Coranarta luteola (Grote & Robinson, 1865)




Coranarta luteola is a distinctive small (FW length 11 - 12 mm) noctuid moth that flies during the day in northern bogs. It has black forewings and banded yellow and black hindwings. The forewing is charcoal gray, darkest in the median area, with a hoary appearance due to scattered lighter scales. The transverse lines are single, black, and relatively smooth. The subterminal line is pale and is preceded by a darker shade. The orbicular and reniform spots are black; the latter is prominently filled with white scales except for the center which remains as a black vertical line. The hindwing is bright yellow with a sharply demarcated black marginal band and white fringe. The head and body are charcoal gray and the abdomen is black. The male antenna is filiform.

This species is only likely to be confused with Coranarta macrostigma, a similar species that has a similar northern distribution. The hindwing fringe of C. macrostigma is weakly checkered, clear white in C. luteola, and the dark filling of the reniform spot is more extensive than that of C. luteola.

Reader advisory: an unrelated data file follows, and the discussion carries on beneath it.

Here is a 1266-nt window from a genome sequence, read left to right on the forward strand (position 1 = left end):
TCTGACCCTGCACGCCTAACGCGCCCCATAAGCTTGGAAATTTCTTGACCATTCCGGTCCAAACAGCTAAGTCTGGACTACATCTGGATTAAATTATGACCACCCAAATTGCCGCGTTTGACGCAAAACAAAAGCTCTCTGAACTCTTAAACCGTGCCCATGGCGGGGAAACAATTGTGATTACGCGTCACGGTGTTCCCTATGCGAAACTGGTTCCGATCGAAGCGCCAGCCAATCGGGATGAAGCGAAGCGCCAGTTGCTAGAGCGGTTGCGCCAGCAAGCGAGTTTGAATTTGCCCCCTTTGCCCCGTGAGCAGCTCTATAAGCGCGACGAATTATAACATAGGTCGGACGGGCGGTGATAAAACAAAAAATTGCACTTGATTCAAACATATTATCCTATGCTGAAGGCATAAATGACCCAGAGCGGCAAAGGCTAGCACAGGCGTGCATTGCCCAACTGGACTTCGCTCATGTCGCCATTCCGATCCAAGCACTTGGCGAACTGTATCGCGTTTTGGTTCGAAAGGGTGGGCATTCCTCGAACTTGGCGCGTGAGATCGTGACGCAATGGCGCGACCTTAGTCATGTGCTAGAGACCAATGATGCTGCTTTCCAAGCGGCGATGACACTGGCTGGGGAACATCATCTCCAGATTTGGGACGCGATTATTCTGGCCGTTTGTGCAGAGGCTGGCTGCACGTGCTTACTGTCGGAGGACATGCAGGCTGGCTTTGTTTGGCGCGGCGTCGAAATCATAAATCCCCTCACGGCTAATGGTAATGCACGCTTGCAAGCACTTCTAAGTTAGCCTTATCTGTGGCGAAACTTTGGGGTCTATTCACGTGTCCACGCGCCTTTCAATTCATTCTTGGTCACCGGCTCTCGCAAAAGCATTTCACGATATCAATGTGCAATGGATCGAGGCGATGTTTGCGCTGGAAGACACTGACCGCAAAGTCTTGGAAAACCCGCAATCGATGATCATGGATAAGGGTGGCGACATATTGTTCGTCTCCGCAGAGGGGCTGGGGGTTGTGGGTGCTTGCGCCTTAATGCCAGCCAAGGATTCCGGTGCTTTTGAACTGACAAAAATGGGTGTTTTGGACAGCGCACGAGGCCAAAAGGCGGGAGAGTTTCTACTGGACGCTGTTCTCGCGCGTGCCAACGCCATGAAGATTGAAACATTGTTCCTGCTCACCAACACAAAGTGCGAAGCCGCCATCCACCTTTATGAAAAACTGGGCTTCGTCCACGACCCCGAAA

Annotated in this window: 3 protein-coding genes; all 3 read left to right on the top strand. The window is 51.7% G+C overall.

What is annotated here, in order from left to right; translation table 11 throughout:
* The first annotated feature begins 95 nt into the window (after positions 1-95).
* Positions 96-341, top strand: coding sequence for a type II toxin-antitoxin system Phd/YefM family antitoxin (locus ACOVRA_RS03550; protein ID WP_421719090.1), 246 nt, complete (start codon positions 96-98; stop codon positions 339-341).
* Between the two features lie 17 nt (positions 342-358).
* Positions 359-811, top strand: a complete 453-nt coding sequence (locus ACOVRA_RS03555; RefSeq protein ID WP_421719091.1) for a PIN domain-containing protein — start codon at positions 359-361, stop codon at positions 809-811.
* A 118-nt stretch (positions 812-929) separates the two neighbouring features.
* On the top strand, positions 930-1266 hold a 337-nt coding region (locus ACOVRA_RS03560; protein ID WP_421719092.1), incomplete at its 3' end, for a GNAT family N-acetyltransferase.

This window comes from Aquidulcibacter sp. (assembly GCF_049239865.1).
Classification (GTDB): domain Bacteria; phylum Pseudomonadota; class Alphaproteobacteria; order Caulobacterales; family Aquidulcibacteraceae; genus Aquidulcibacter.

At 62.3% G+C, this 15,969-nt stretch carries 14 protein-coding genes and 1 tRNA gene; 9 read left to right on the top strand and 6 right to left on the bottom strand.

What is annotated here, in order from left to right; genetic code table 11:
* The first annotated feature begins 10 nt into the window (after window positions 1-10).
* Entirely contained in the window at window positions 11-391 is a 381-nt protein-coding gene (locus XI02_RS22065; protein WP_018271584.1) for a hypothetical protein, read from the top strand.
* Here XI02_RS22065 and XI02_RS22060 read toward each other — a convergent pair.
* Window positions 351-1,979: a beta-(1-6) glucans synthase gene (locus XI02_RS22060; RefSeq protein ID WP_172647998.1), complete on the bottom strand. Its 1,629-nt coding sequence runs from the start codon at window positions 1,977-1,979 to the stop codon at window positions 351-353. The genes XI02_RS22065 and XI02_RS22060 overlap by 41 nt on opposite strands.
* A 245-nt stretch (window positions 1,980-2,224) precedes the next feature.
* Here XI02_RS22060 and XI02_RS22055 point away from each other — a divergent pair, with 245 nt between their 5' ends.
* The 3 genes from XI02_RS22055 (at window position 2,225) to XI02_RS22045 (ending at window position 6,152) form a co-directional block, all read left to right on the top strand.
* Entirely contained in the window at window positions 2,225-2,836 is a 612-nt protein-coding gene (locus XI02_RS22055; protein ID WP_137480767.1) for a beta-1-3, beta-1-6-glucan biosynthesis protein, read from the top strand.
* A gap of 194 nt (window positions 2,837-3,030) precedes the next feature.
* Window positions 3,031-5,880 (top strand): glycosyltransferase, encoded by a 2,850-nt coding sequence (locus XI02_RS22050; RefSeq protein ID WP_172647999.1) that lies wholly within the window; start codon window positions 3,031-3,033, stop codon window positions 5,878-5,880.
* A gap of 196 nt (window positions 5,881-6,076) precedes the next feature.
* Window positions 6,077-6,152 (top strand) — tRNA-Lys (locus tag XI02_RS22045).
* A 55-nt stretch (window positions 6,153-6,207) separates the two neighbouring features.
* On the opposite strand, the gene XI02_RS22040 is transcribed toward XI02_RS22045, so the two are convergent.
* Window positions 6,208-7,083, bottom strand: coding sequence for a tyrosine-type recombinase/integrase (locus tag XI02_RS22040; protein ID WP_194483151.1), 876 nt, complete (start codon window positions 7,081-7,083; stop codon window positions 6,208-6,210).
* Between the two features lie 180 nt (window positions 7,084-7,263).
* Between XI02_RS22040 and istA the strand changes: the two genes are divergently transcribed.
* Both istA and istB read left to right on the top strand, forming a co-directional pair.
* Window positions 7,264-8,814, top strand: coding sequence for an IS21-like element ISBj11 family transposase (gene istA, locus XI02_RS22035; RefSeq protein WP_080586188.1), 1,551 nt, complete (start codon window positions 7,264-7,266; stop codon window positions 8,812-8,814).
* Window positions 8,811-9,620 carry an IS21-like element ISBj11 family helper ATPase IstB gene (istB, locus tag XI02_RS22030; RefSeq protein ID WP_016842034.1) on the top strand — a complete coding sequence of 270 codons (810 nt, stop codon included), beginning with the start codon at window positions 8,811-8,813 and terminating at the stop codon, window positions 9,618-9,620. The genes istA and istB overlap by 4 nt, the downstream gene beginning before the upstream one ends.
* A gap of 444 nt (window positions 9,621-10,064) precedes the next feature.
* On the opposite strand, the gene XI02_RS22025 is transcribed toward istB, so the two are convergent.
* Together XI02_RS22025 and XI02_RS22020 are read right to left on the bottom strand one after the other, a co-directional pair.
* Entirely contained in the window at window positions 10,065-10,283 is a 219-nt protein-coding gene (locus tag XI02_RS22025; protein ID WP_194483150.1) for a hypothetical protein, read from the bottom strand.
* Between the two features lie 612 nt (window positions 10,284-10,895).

This species is widely distributed in boggy arctic tundra across Alaska and Canada, extending southward throughout the Rocky Mountains in subalpine peat bogs and wet meadows at high elevations near timberline. 


Pacific Northwest

Coranarta luteola is found in northern and central British Columbia in our region. It has been collected as far south as Mt. Lolo near Kamloops. Lars Crabo observed an alpine moth that probably was this species at Perkins Peak in the British Columbia Coast Range near Kleena Kleene in 2010.


This species occurs across the boreal zone of North America from Alaska to Labrador. The range extends south to Minnesota and Wisconsin in the Midwest and Maine in the East. It is found south in the Rocky Mountains to Colorado.

Life History


This species is a foodplant specialist feeding on laurels (Kalmia microphylla and Kalmia polifolia) in the Ericaceae.


Adults are strictly diurnal. They visit flowers and are particularly fond of the flowers of bog rosemary (Andromeda polifolia). They fly during the spring, later at high altitudes, and have been found during June in our region and from mid-May to mid-July across the entire North American range (Lafontaine et al. 1987).

Economic Importance




Lafontaine et al. (1987)

Moth Photographers Group

Powell & Opler (2009)